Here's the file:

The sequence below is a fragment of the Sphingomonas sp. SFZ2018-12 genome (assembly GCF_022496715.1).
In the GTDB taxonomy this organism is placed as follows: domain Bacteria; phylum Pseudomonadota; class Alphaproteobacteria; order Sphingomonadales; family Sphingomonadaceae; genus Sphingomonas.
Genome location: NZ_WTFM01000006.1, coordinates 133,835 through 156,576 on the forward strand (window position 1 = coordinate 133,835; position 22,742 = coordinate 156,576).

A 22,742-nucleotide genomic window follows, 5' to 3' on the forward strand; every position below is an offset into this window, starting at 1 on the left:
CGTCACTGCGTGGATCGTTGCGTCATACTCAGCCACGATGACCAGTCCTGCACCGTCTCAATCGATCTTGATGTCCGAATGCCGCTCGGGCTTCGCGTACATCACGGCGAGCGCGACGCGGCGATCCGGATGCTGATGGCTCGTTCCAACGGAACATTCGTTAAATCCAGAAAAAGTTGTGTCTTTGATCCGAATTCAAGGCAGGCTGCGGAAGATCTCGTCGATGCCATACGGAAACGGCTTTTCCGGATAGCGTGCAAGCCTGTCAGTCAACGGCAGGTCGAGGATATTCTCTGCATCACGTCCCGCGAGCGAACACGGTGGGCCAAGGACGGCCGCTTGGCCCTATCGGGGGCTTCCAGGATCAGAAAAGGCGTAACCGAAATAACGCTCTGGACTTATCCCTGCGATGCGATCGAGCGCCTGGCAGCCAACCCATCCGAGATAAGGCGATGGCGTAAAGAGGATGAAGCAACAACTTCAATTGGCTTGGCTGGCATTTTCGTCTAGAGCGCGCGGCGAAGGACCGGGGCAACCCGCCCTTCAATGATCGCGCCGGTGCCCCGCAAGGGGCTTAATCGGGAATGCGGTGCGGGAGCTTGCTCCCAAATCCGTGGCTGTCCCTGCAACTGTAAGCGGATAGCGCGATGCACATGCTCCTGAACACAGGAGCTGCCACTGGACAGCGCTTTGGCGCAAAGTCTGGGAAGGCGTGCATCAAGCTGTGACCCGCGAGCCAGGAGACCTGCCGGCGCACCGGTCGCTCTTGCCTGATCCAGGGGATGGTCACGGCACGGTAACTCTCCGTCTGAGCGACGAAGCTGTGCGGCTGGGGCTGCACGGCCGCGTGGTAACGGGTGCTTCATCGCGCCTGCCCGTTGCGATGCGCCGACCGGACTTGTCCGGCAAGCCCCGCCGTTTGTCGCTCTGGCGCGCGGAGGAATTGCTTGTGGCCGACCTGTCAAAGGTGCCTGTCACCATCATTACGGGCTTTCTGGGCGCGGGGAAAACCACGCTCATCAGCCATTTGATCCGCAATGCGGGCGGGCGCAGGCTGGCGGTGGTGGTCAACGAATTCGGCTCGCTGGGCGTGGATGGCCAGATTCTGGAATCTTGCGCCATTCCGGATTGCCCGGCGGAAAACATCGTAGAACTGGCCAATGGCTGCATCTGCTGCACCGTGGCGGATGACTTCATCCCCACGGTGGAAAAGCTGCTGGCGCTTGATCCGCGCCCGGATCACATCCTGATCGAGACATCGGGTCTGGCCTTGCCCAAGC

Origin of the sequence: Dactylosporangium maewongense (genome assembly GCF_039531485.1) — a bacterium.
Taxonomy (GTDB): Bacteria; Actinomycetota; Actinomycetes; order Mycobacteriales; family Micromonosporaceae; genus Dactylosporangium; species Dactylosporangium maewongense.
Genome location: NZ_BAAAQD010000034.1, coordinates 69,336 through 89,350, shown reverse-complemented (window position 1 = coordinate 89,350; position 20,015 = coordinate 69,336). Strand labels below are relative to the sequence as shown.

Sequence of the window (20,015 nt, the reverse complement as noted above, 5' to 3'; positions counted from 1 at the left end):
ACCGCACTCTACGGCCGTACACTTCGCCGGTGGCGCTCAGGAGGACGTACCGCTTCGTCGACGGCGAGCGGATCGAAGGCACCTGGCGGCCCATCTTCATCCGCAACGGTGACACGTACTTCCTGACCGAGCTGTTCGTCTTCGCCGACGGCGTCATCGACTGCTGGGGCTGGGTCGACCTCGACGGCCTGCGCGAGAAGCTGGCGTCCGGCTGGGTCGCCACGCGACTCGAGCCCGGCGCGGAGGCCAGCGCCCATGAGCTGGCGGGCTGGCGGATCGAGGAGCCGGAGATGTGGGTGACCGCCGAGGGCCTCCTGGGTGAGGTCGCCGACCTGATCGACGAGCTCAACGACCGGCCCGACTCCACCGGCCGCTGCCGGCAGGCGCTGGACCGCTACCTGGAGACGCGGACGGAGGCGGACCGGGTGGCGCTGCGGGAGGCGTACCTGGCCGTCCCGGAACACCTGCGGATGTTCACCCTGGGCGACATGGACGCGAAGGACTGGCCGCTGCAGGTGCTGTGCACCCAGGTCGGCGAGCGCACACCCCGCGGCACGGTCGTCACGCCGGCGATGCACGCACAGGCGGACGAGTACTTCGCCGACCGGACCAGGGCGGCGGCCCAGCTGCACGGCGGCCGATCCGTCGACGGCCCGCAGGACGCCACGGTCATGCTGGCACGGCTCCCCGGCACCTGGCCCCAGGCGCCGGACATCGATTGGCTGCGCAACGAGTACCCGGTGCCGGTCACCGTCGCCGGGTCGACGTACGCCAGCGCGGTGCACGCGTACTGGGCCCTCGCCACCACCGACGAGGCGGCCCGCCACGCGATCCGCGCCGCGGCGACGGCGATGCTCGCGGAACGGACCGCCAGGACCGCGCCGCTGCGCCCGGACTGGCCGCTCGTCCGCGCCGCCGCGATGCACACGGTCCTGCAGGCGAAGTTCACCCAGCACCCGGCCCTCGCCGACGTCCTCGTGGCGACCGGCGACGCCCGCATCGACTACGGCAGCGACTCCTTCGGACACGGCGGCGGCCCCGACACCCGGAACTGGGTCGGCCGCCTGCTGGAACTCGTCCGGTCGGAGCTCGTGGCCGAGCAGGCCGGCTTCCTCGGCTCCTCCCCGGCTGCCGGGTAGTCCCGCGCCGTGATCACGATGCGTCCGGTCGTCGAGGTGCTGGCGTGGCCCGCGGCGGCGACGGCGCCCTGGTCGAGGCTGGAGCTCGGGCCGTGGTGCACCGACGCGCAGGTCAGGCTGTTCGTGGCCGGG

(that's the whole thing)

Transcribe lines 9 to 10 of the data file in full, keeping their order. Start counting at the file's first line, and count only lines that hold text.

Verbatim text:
Sequence of the window (20,015 nt, the reverse complement as noted above, 5' to 3'; positions counted from 1 at the left end):
ACCGCACTCTACGGCCGTACACTTCGCCGGTGGCGCTCAGGAGGACGTACCGCTTCGTCGACGGCGAGCGGATCGAAGGCACCTGGCGGCCCATCTTCATCCGCAACGGTGACACGTACTTCCTGACCGAGCTGTTCGTCTTCGCCGACGGCGTCATCGACTGCTGGGGCTGGGTCGACCTCGACGGCCTGCGCGAGAAGCTGGCGTCCGGCTGGGTCGCCACGCGACTCGAGCCCGGCGCGGAGGCCAGCGCCCATGAGCTGGCGGGCTGGCGGATCGAGGAGCCGGAGATGTGGGTGACCGCCGAGGGCCTCCTGGGTGAGGTCGCCGACCTGATCGACGAGCTCAACGACCGGCCCGACTCCACCGGCCGCTGCCGGCAGGCGCTGGACCGCTACCTGGAGACGCGGACGGAGGCGGACCGGGTGGCGCTGCGGGAGGCGTACCTGGCCGTCCCGGAACACCTGCGGATGTTCACCCTGGGCGACATGGACGCGAAGGACTGGCCGCTGCAGGTGCTGTGCACCCAGGTCGGCGAGCGCACACCCCGCGGCACGGTCGTCACGCCGGCGATGCACGCACAGGCGGACGAGTACTTCGCCGACCGGACCAGGGCGGCGGCCCAGCTGCACGGCGGCCGATCCGTCGACGGCCCGCAGGACGCCACGGTCATGCTGGCACGGCTCCCCGGCACCTGGCCCCAGGCGCCGGACATCGATTGGCTGCGCAACGAGTACCCGGTGCCGGTCACCGTCGCCGGGTCGACGTACGCCAGCGCGGTGCACGCGTACTGGGCCCTCGCCACCACCGACGAGGCGGCCCGCCACGCGATCCGCGCCGCGGCGACGGCGATGCTCGCGGAACGGACCGCCAGGACCGCGCCGCTGCGCCCGGACTGGCCGCTCGTCCGCGCCGCCGCGATGCACACGGTCCTGCAGGCGAAGTTCACCCAGCACCCGGCCCTCGCCGACGTCCTCGTGGCGACCGGCGACGCCCGCATCGACTACGGCAGCGACTCCTTCGGACACGGCGGCGGCCCCGACACCCGGAACTGGGTCGGCCGCCTGCTGGAACTCGTCCGGTCGGAGCTCGTGGCCGAGCAGGCCGGCTTCCTCGGCTCCTCCCCGGCTGCCGGGTAGTCCCGCGCCGTGATCACGATGCGTCCGGTCGTCGAGGTGCTGGCGTGGCCCGCGGCGGCGACGGCGCCCTGGTCGAGGCTGGAGCTCGGGCCGTGGTGCACCGACGCGCAGGTCAGGCTGTTCGTGGCCGGG